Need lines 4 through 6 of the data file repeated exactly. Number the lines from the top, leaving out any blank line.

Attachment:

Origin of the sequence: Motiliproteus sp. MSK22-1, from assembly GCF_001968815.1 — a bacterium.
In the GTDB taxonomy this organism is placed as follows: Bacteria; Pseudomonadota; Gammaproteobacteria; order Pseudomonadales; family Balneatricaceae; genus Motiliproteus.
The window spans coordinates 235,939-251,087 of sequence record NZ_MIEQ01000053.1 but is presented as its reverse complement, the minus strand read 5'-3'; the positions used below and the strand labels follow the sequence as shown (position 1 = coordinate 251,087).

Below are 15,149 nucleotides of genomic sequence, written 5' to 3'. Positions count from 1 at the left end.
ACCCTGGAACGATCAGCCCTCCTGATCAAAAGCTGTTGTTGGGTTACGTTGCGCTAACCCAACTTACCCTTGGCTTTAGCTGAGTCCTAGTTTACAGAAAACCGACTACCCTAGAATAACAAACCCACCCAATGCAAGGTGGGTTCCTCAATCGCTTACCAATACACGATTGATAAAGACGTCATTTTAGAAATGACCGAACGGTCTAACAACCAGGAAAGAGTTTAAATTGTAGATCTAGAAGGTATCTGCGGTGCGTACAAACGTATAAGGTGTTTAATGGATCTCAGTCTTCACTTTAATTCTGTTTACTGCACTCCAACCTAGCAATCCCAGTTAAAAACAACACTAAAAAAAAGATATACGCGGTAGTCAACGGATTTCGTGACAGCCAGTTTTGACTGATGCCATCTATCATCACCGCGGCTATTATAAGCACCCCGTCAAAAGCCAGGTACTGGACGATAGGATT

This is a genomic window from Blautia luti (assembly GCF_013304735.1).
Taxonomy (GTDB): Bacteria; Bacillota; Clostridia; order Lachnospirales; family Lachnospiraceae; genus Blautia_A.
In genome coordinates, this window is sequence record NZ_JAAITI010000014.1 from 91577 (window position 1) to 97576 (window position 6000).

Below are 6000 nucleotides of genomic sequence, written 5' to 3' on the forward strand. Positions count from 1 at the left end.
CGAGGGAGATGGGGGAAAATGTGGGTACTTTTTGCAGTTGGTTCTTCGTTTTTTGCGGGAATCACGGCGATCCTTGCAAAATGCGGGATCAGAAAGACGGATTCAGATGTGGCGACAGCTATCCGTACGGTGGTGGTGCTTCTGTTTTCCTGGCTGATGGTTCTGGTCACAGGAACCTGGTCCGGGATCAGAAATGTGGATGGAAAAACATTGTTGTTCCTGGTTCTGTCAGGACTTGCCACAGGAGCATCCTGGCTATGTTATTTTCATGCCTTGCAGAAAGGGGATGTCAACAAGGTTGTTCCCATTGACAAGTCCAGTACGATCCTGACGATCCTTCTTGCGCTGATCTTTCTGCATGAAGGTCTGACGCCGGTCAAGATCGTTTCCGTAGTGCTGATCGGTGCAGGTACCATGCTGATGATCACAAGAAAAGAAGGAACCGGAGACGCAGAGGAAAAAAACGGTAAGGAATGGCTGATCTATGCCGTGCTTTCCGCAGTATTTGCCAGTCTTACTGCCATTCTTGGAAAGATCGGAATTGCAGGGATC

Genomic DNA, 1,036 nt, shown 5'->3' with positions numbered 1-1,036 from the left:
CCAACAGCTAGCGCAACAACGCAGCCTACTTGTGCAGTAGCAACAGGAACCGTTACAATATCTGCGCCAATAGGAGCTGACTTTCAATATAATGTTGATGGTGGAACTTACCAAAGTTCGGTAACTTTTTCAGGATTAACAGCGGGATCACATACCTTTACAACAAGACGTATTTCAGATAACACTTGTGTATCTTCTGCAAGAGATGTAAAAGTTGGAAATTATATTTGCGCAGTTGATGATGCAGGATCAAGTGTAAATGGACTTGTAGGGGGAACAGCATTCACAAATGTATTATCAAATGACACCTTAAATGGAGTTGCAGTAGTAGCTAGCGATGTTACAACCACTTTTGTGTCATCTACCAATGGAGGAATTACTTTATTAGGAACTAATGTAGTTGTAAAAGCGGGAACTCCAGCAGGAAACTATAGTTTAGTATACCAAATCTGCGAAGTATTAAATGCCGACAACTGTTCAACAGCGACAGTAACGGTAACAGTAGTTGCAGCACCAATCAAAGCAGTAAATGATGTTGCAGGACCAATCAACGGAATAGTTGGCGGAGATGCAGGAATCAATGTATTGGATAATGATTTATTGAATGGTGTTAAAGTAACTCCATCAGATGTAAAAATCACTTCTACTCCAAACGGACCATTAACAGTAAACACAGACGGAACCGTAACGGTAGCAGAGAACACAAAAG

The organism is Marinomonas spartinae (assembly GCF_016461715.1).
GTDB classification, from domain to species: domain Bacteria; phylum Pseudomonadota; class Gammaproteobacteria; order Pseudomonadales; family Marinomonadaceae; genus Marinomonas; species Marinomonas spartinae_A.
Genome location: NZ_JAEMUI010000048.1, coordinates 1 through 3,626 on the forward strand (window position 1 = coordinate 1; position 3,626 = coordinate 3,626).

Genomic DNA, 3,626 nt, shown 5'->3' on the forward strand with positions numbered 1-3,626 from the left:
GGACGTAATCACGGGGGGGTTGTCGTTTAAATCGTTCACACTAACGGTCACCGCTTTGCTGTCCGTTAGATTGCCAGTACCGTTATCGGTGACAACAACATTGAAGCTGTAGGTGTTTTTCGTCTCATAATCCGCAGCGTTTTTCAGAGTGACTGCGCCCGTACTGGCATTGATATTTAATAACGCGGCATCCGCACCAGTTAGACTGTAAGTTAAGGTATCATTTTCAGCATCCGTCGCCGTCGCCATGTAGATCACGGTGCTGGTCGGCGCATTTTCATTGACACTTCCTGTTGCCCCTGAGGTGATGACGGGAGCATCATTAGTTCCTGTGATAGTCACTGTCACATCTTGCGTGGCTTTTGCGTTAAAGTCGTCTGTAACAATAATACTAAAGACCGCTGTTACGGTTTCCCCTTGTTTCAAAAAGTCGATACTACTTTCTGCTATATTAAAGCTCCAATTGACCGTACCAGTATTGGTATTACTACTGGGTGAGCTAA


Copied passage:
Below are 15,149 nucleotides of genomic sequence, written 5' to 3'. Positions count from 1 at the left end.
ACCCTGGAACGATCAGCCCTCCTGATCAAAAGCTGTTGTTGGGTTACGTTGCGCTAACCCAACTTACCCTTGGCTTTAGCTGAGTCCTAGTTTACAGAAAACCGACTACCCTAGAATAACAAACCCACCCAATGCAAGGTGGGTTCCTCAATCGCTTACCAATACACGATTGATAAAGACGTCATTTTAGAAATGACCGAACGGTCTAACAACCAGGAAAGAGTTTAAATTGTAGATCTAGAAGGTATCTGCGGTGCGTACAAACGTATAAGGTGTTTAATGGATCTCAGTCTTCACTTTAATTCTGTTTACTGCACTCCAACCTAGCAATCCCAGTTAAAAACAACACTAAAAAAAAGATATACGCGGTAGTCAACGGATTTCGTGACAGCCAGTTTTGACTGATGCCATCTATCATCACCGCGGCTATTATAAGCACCCCGTCAAAAGCCAGGTACTGGACGATAGGATT

This is a genomic window from Blautia luti (assembly GCF_013304735.1).